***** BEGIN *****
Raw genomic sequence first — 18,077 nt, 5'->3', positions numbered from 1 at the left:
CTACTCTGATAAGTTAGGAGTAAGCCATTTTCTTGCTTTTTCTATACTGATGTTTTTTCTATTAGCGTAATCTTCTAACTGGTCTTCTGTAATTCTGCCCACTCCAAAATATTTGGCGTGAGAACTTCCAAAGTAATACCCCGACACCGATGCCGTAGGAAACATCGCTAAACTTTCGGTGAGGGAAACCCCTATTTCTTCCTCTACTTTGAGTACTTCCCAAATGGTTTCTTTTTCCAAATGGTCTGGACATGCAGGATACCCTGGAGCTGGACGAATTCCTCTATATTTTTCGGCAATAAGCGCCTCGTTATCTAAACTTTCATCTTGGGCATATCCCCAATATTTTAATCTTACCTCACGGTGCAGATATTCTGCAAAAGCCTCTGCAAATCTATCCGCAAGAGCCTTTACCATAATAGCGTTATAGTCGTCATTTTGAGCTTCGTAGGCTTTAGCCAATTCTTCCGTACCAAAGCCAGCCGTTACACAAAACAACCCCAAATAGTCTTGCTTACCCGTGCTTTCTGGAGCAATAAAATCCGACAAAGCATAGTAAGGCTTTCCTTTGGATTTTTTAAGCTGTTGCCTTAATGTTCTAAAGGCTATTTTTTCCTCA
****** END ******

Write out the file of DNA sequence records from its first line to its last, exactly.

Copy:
Raw genomic sequence first — 18,077 nt, 5'->3', positions numbered from 1 at the left:
CTACTCTGATAAGTTAGGAGTAAGCCATTTTCTTGCTTTTTCTATACTGATGTTTTTTCTATTAGCGTAATCTTCTAACTGGTCTTCTGTAATTCTGCCCACTCCAAAATATTTGGCGTGAGAACTTCCAAAGTAATACCCCGACACCGATGCCGTAGGAAACATCGCTAAACTTTCGGTGAGGGAAACCCCTATTTCTTCCTCTACTTTGAGTACTTCCCAAATGGTTTCTTTTTCCAAATGGTCTGGACATGCAGGATACCCTGGAGCTGGACGAATTCCTCTATATTTTTCGGCAATAAGCGCCTCGTTATCTAAACTTTCATCTTGGGCATATCCCCAATATTTTAATCTTACCTCACGGTGCAGATATTCTGCAAAAGCCTCTGCAAATCTATCCGCAAGAGCCTTTACCATAATAGCGTTATAGTCGTCATTTTGAGCTTCGTAGGCTTTAGCCAATTCTTCCGTACCAAAGCCAGCCGTTACACAAAACAACCCCAAATAGTCTTGCTTACCCGTGCTTTCTGGAGCAATAAAATCCGACAAAGCATAGTAAGGCTTTCCTTTGGATTTTTTAAGCTGTTGCCTTAATGTTCTAAAGGCTATTTTTTCCTCA